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SEC's Urgent Demand for Transparency: Proposals to Monitor Hedge Funds and NBFIs Amidst Unprecedented Treasury Bond Volatility
Crypto Derivatives Cleared In London
Here is what we will be getting into today:
SEC to target Hedge Funds
London Stock Exchange Reacting To Crypto Demands
Let's Dive In!
SEC Demands Increased Monitoring of Hedge Funds Amidst Treasury Bond Volatility
The Securities and Exchange Commission (SEC) has demanded increased attention and monitoring of hedge funds and other non-bank financial institutions due to the significant volatility of treasury yields in March, which was higher than the volatility observed in the past 35 years. The US 2yr went from a high of 5.6% to a low of 3.6% in a matter of days.
SEC's chair, Gary Gensler, is worried that speculative investors pose a risk to financial stability and wants to understand better how their bets can affect asset classes and the real economy. Hedge funds have mostly escaped regulatory scrutiny over the past decade, even after the 2021 collapse of Archegos. However, several prominent macro hedge funds incurred billions of dollars in losses on paper as investors shifted to bonds after the collapse of Silicon Valley Bank.
The SEC's concerns over hedge funds' potential impact on financial stability are not new, as demonstrated by the collapse of Long-Term Capital Management caused by highly leveraged hedge funds using derivatives to speculate in the market. This crisis highlighted the need for greater regulation and prompted leading figures to call for reform. Although hedge funds have the potential to add liquidity to global financial markets, unregulated speculation can lead to excessive levels of risk-taking and potentially trigger a systemic crisis. The SEC should draw upon lessons from past crises and the associated risks of unregulated speculation as it proposes to enhance disclosure and real-time data accessibility from hedge funds.
While regulatory oversight is crucial in preventing financial crises, it is also important to acknowledge the potential for fraudulent behavior in the financial industry. Banks and hedge funds alike can be susceptible to misconduct. To truly prevent future crises, a comprehensive approach that includes strong corporate governance, business ethics, and individual accountability is necessary. Additionally, in times of financial panic, it may be more beneficial to allow the market to self-correct rather than intervening through government action, which could create moral hazards and distort risk-reward incentives. Ultimately, a multifaceted approach that addresses both regulatory oversight and individual accountability is necessary to safeguard financial stability.
The SEC is considering proposals to require market participants to provide greater disclosure about their activities and to grant itself access to more real-time data during periods of market turmoil. It has also proposed guidance that would require hedge funds to inform it immediately when they have large investor withdrawals or significant losses.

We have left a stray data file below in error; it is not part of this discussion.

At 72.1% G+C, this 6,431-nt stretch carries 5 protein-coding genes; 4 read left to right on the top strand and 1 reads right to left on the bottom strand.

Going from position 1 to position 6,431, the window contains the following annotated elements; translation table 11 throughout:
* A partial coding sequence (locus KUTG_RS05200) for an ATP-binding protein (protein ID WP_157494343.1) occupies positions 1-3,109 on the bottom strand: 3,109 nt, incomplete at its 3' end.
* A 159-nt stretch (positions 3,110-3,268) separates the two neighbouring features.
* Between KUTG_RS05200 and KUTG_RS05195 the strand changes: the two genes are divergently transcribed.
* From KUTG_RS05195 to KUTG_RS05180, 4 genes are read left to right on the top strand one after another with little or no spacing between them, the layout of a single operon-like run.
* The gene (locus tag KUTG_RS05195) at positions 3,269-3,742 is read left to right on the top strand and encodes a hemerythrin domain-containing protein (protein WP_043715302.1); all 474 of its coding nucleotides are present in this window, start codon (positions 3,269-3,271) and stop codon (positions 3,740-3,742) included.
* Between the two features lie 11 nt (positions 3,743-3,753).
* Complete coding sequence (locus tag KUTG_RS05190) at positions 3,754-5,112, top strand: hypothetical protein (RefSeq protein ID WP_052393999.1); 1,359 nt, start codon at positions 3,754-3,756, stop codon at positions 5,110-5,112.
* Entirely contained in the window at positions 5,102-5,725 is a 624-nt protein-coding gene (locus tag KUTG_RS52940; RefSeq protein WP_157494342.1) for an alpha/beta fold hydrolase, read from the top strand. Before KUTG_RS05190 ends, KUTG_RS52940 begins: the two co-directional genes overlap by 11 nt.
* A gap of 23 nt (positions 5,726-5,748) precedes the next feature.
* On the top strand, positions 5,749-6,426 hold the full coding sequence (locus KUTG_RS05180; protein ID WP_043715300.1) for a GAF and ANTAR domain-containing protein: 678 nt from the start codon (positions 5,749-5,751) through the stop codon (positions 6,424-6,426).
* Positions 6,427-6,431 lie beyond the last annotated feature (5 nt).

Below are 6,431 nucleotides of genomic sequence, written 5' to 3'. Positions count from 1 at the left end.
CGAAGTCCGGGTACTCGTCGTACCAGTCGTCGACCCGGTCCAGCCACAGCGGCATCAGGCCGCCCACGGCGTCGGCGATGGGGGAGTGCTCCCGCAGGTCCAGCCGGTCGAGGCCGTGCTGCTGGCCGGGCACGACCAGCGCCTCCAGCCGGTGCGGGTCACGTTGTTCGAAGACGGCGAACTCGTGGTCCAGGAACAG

London Stock Exchange Group to Clear Crypto Derivatives in Response to Rising Institutional Demand
The London Stock Exchange Group has announced plans to clear crypto derivatives, catering to rising institutional demand for digital assets. The UK group will use the Paris arm of its clearing subsidiary, LCH, to manage risks on bitcoin futures and options traded on GFO-X, a UK regulated marketplace. LCH's Paris arm aims to begin clearing crypto derivatives in the fourth quarter of the year, subject to regulatory approvals.
Despite waves of bankruptcies among crypto companies, sharp declines in token prices, and a series of enforcement actions by US regulators, asset managers and traders have not been deterred from investing in cryptocurrencies & have turned to crypto derivatives as many of them cannot trade coins due to regulatory and compliance concerns.
Derivatives such as futures and options products allow traders to bet that the price of an asset will rise or fall in a certain timeframe while only funding a fraction of the value of their trades. The move by LSE is a significant development for France, which has positioned itself as one of the most open crypto havens in the G7 and sought to attract big companies to set up offices and regional headquarters in Paris.
The LSE's biggest rivals, such as CME Group, CBOE Global Markets, and Deutsche Boerse, have all stepped up offerings to customers that wrap crypto assets in more traditional products and services. The head of LCH DigitalAssetClear has said there is a lot of demand from institutional investors to trade, but for it to happen, there needs to be a framework that they are comfortable with, which at this stage is traditional market infrastructure, a regulated market venue, and regulated clearing house.
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